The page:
Do we consider images to be "approved" if they were 1) listed in the image review and 2) did not recieve a tag before being archived? If so, then we should already have all required information right at the Commons image pages. An editor can assume that an image is approved if 1) a tag is absent and 2) the image is linked to one of the image review archives. Which means that, if we want these tags, we could have a bot that keeps adding them to the image pages. We would just need to screen the review archives for any images that are not paleoart to start with. Jens Lallensack (talk) 17:09, 22 September 2023 (UTC)Reply[reply]

Paleobiota page for the Cañadón Asfalto Fm.?[edit]

While looking through some of our pages on geological formations I stumbled upon the page for the Cañadón Asfalto Formation. This page was recently nominated for GA review, but quick-failed due to multiple issues with sourcing and the presence of the template "too many charts". Looking at the article, it seems to have a giant paleobiota list in comparison to the main body, which seems to be the main complaint. Maybe it would be a good idea to split this list out into a seperate Paleobiota page like we have for the Morrison Formation? The Morrison Man (talk) 06:28, 6 October 2023 (UTC)Reply[reply]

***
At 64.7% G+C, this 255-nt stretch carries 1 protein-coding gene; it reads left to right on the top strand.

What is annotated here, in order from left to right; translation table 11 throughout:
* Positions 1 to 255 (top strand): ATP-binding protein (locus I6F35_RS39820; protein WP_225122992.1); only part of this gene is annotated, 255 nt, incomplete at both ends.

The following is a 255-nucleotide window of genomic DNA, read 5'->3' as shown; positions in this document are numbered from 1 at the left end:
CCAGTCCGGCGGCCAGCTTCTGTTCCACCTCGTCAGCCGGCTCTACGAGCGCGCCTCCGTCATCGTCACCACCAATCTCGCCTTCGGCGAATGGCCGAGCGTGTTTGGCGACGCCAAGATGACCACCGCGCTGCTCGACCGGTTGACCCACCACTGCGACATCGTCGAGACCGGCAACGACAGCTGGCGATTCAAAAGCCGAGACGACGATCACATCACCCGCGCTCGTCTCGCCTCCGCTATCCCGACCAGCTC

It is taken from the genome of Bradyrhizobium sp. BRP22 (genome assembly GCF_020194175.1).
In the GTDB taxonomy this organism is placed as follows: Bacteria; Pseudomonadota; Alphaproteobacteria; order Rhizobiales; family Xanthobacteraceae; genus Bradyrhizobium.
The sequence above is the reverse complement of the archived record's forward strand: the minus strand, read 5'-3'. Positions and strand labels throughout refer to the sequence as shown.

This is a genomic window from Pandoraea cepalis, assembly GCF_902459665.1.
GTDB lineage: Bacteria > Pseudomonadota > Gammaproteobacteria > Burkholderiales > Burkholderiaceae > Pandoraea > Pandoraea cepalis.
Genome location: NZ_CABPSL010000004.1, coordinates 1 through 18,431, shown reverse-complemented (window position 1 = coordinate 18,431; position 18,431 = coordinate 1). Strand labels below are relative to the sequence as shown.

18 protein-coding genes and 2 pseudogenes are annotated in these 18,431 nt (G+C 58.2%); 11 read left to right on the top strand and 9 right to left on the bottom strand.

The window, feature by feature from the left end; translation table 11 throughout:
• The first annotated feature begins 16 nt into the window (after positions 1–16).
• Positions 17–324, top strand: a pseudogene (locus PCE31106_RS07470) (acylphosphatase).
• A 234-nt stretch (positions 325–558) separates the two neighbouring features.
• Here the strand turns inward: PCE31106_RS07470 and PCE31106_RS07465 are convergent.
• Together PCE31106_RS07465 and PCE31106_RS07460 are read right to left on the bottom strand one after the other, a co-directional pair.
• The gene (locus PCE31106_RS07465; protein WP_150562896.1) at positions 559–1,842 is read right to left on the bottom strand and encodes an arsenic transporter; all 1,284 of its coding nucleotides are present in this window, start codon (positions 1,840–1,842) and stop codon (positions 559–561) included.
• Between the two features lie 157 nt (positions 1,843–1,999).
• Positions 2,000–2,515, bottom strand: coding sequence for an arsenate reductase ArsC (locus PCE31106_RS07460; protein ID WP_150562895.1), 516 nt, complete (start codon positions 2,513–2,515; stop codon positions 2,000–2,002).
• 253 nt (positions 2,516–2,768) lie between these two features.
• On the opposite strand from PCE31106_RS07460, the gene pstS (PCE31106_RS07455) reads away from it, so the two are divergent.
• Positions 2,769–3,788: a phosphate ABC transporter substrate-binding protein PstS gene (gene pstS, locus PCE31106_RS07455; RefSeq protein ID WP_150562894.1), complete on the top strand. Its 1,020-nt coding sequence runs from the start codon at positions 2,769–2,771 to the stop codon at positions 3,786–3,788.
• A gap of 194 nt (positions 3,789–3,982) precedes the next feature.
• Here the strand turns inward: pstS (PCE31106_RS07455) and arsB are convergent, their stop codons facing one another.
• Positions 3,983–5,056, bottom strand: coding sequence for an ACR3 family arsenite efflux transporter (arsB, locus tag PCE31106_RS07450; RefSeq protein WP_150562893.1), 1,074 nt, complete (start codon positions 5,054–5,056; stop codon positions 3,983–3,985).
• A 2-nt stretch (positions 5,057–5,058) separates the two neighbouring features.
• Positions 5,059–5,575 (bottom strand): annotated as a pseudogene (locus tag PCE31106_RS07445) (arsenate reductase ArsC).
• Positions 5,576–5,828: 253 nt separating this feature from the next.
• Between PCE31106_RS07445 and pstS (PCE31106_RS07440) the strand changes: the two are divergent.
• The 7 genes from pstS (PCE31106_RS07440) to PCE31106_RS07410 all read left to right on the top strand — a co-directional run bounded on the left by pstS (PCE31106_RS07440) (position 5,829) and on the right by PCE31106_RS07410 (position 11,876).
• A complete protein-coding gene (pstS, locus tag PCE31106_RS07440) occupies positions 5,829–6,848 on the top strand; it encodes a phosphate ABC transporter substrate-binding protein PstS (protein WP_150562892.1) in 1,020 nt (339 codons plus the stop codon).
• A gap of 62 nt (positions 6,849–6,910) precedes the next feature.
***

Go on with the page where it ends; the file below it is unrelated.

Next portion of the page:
I agree that a separate page for the tables is a good idea here, especially since the biota is so extensive. The Yixian Formation also implements a similar separate biota page. -SlvrHwk (talk) 06:43, 6 October 2023 (UTC)Reply[reply]
Be WP:BOLD and do it- the list is big enough to warrant it. Happy editing, SilverTiger12 (talk) 13:37, 6 October 2023 (UTC)Reply[reply]
Done. The list can now be found at Paleobiota of the Cañadón Asfalto Formation The Morrison Man (talk) 11:46, 7 October 2023 (UTC)Reply[reply]

Unnecessary split of the Cañadón Asfalto Formation Page[edit]

I, as the person who made the new biota tables and redid the Cañadón Asfalto Formation article, am against the split of a Paleobiota page. The article alone barely gathers visits (about 100 in 3 months, if not less), subdividing it will only make it even less noticeable. Even more, the proper Cañadón Asfalto page actually is basically useless. I ask that it be reverted and returned to its original state. (talk) 17:02, 8 October 2023 (UTC)Reply[reply]